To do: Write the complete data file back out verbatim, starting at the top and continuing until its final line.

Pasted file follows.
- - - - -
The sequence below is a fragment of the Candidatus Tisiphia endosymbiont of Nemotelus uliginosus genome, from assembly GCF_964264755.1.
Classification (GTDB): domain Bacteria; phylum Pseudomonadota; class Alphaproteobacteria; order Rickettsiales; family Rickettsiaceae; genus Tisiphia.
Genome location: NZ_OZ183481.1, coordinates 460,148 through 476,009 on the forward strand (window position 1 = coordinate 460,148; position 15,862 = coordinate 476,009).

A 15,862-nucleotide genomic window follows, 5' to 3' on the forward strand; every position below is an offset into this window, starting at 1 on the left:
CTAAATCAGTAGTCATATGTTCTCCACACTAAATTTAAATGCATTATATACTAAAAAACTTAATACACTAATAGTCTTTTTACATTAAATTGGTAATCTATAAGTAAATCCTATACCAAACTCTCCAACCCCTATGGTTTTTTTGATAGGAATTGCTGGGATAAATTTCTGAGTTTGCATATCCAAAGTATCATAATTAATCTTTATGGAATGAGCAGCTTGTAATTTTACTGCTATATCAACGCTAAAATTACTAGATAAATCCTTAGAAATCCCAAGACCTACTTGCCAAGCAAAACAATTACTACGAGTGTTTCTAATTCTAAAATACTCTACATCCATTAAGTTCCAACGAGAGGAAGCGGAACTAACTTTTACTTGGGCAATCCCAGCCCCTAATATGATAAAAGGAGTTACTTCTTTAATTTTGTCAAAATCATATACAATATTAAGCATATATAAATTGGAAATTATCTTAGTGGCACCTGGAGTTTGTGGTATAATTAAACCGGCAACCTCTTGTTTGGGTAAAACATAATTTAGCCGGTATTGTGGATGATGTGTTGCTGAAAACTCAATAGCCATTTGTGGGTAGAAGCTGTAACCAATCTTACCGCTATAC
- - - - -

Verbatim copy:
The sequence below is a fragment of the Candidatus Tisiphia endosymbiont of Nemotelus uliginosus genome, from assembly GCF_964264755.1.
Classification (GTDB): domain Bacteria; phylum Pseudomonadota; class Alphaproteobacteria; order Rickettsiales; family Rickettsiaceae; genus Tisiphia.
Genome location: NZ_OZ183481.1, coordinates 460,148 through 476,009 on the forward strand (window position 1 = coordinate 460,148; position 15,862 = coordinate 476,009).

A 15,862-nucleotide genomic window follows, 5' to 3' on the forward strand; every position below is an offset into this window, starting at 1 on the left:
CTAAATCAGTAGTCATATGTTCTCCACACTAAATTTAAATGCATTATATACTAAAAAACTTAATACACTAATAGTCTTTTTACATTAAATTGGTAATCTATAAGTAAATCCTATACCAAACTCTCCAACCCCTATGGTTTTTTTGATAGGAATTGCTGGGATAAATTTCTGAGTTTGCATATCCAAAGTATCATAATTAATCTTTATGGAATGAGCAGCTTGTAATTTTACTGCTATATCAACGCTAAAATTACTAGATAAATCCTTAGAAATCCCAAGACCTACTTGCCAAGCAAAACAATTACTACGAGTGTTTCTAATTCTAAAATACTCTACATCCATTAAGTTCCAACGAGAGGAAGCGGAACTAACTTTTACTTGGGCAATCCCAGCCCCTAATATGATAAAAGGAGTTACTTCTTTAATTTTGTCAAAATCATATACAATATTAAGCATATATAAATTGGAAATTATCTTAGTGGCACCTGGAGTTTGTGGTATAATTAAACCGGCAACCTCTTGTTTGGGTAAAACATAATTTAGCCGGTATTGTGGATGATGTGTTGCTGAAAACTCAATAGCCATTTGTGGGTAGAAGCTGTAACCAATCTTACCGCTATAC